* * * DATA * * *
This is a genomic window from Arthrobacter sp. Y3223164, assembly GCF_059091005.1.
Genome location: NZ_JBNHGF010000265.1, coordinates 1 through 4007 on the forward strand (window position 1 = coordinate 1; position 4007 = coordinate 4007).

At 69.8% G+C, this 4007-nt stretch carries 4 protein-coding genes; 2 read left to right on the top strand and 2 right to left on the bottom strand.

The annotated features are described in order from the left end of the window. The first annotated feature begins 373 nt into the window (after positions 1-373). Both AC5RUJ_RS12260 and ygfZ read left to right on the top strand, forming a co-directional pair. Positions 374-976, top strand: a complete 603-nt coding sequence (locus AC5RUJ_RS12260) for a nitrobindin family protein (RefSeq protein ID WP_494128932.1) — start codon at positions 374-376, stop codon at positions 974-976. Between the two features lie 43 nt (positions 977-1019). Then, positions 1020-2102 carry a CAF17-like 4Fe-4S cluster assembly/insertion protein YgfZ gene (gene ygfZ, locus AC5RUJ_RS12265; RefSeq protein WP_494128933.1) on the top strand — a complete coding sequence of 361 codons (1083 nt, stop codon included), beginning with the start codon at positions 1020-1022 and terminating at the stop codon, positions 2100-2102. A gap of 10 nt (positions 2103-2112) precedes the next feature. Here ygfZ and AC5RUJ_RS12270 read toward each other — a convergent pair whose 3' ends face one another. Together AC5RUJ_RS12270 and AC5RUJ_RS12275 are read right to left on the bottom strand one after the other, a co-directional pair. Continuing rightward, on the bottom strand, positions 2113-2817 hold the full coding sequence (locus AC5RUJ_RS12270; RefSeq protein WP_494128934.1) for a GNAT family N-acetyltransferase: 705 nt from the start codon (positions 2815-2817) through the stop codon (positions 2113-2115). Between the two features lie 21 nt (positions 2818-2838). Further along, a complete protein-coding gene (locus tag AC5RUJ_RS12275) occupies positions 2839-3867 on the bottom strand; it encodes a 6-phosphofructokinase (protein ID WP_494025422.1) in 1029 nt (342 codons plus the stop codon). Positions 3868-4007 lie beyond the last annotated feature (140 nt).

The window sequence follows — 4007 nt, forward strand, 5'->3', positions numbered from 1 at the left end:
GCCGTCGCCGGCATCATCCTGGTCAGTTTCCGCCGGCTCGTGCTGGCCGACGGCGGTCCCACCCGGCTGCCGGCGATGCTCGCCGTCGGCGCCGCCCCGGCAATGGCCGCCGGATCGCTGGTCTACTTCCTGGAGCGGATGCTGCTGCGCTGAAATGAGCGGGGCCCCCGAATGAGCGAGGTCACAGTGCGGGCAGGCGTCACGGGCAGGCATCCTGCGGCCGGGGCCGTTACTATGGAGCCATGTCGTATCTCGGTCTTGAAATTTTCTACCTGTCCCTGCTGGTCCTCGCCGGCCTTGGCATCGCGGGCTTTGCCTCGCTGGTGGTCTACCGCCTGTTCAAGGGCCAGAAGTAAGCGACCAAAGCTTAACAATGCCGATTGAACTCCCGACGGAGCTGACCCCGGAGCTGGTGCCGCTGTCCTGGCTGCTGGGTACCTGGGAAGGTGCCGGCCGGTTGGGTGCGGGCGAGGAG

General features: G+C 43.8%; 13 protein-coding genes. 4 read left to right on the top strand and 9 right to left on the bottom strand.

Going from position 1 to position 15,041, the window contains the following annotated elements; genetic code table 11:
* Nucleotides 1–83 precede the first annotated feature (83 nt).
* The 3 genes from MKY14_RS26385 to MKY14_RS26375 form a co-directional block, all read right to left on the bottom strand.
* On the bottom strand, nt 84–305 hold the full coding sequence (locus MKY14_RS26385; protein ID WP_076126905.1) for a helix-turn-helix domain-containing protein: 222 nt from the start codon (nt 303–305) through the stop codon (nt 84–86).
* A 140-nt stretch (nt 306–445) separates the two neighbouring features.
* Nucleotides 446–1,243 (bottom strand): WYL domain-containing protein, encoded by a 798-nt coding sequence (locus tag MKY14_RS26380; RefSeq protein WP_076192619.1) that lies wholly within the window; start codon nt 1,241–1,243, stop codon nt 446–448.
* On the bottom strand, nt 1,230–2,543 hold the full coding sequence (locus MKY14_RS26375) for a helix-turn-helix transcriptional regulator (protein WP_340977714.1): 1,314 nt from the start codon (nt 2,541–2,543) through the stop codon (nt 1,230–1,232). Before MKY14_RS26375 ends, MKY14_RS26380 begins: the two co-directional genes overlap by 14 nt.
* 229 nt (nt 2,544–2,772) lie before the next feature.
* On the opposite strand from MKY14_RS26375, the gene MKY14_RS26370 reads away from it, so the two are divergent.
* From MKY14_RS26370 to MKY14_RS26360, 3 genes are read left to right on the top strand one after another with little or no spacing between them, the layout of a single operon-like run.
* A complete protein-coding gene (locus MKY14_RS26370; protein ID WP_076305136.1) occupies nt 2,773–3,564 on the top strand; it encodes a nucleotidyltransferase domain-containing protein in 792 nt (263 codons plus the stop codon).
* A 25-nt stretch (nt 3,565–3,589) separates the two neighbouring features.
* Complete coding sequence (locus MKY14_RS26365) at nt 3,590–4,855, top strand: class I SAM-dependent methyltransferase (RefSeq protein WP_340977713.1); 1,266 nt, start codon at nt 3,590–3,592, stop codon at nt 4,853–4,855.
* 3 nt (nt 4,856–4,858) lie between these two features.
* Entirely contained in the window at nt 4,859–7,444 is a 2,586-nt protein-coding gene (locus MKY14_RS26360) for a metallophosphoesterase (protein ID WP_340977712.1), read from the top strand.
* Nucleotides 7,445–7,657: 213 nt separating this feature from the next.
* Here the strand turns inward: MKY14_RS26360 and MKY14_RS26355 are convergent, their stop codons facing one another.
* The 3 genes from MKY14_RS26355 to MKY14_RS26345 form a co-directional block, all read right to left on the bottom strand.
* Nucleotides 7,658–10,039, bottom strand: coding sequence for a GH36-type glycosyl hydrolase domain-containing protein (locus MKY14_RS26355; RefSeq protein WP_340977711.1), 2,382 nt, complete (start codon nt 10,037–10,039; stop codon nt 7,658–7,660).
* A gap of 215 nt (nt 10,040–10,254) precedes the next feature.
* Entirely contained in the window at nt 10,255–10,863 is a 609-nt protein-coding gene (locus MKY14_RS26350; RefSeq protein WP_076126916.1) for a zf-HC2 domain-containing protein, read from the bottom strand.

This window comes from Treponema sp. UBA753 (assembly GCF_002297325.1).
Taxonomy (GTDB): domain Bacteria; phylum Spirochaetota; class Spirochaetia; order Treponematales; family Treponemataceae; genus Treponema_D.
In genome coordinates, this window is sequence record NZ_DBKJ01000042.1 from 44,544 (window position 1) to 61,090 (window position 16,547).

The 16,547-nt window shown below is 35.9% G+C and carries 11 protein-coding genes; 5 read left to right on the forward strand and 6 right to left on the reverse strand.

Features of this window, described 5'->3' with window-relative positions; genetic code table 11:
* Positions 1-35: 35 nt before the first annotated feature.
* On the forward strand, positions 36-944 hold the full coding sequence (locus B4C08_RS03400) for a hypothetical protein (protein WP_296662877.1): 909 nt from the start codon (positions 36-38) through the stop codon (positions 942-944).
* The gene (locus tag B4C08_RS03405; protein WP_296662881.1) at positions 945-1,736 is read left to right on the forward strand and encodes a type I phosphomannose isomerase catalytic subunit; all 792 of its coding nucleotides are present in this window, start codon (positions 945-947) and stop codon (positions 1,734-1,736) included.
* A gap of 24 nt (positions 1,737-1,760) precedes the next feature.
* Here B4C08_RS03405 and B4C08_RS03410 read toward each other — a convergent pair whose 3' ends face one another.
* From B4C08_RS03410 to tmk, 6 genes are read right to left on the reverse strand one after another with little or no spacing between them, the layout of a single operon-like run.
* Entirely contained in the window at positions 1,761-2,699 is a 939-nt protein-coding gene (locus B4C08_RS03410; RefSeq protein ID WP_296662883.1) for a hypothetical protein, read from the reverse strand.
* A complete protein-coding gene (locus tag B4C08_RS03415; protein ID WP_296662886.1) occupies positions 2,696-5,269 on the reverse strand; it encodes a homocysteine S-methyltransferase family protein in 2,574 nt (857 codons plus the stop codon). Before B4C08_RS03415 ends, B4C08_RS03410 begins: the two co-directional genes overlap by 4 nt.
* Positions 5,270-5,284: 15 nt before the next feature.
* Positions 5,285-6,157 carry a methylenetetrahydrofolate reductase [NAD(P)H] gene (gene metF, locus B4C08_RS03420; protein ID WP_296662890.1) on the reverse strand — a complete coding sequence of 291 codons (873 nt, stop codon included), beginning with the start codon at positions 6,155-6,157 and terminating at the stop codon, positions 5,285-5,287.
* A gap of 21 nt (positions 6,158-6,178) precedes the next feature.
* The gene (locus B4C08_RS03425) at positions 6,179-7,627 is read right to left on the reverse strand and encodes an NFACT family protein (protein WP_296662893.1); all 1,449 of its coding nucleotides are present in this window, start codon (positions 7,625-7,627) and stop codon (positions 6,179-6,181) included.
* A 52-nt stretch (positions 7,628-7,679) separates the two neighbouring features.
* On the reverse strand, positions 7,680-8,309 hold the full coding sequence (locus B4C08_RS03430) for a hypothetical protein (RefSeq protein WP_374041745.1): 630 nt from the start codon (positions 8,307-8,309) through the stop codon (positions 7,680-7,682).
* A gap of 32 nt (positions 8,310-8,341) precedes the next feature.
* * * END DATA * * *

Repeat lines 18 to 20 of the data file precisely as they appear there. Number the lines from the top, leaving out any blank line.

* A complete protein-coding gene (locus MKY14_RS26370; protein ID WP_076305136.1) occupies nt 2,773–3,564 on the top strand; it encodes a nucleotidyltransferase domain-containing protein in 792 nt (263 codons plus the stop codon).
* A 25-nt stretch (nt 3,565–3,589) separates the two neighbouring features.
* Complete coding sequence (locus MKY14_RS26365) at nt 3,590–4,855, top strand: class I SAM-dependent methyltransferase (RefSeq protein WP_340977713.1); 1,266 nt, start codon at nt 3,590–3,592, stop codon at nt 4,853–4,855.